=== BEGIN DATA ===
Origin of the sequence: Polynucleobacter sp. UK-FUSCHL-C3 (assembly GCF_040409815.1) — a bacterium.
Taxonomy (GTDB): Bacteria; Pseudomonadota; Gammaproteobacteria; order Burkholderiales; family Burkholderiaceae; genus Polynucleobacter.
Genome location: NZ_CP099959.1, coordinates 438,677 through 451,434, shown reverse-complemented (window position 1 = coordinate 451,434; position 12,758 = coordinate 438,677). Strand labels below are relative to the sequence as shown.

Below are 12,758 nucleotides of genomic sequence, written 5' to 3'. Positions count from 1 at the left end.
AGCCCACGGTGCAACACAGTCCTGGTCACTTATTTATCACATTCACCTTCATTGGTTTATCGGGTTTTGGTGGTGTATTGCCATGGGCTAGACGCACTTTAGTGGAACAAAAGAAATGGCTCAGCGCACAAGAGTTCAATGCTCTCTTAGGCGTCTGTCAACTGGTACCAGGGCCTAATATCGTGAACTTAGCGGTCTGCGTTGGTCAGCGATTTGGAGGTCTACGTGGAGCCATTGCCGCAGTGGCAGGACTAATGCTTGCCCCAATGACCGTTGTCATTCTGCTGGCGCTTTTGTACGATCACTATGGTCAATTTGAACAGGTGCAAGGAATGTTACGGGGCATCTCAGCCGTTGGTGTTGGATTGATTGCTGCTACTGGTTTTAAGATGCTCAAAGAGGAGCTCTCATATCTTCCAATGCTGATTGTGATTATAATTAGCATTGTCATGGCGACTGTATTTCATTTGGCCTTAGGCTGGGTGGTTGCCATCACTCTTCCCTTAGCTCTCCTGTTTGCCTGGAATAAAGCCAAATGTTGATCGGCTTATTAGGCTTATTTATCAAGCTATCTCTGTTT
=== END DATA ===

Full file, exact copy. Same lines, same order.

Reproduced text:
Origin of the sequence: Polynucleobacter sp. UK-FUSCHL-C3 (assembly GCF_040409815.1) — a bacterium.
Taxonomy (GTDB): Bacteria; Pseudomonadota; Gammaproteobacteria; order Burkholderiales; family Burkholderiaceae; genus Polynucleobacter.
Genome location: NZ_CP099959.1, coordinates 438,677 through 451,434, shown reverse-complemented (window position 1 = coordinate 451,434; position 12,758 = coordinate 438,677). Strand labels below are relative to the sequence as shown.

Below are 12,758 nucleotides of genomic sequence, written 5' to 3'. Positions count from 1 at the left end.
AGCCCACGGTGCAACACAGTCCTGGTCACTTATTTATCACATTCACCTTCATTGGTTTATCGGGTTTTGGTGGTGTATTGCCATGGGCTAGACGCACTTTAGTGGAACAAAAGAAATGGCTCAGCGCACAAGAGTTCAATGCTCTCTTAGGCGTCTGTCAACTGGTACCAGGGCCTAATATCGTGAACTTAGCGGTCTGCGTTGGTCAGCGATTTGGAGGTCTACGTGGAGCCATTGCCGCAGTGGCAGGACTAATGCTTGCCCCAATGACCGTTGTCATTCTGCTGGCGCTTTTGTACGATCACTATGGTCAATTTGAACAGGTGCAAGGAATGTTACGGGGCATCTCAGCCGTTGGTGTTGGATTGATTGCTGCTACTGGTTTTAAGATGCTCAAAGAGGAGCTCTCATATCTTCCAATGCTGATTGTGATTATAATTAGCATTGTCATGGCGACTGTATTTCATTTGGCCTTAGGCTGGGTGGTTGCCATCACTCTTCCCTTAGCTCTCCTGTTTGCCTGGAATAAAGCCAAATGTTGATCGGCTTATTAGGCTTATTTATCAAGCTATCTCTGTTT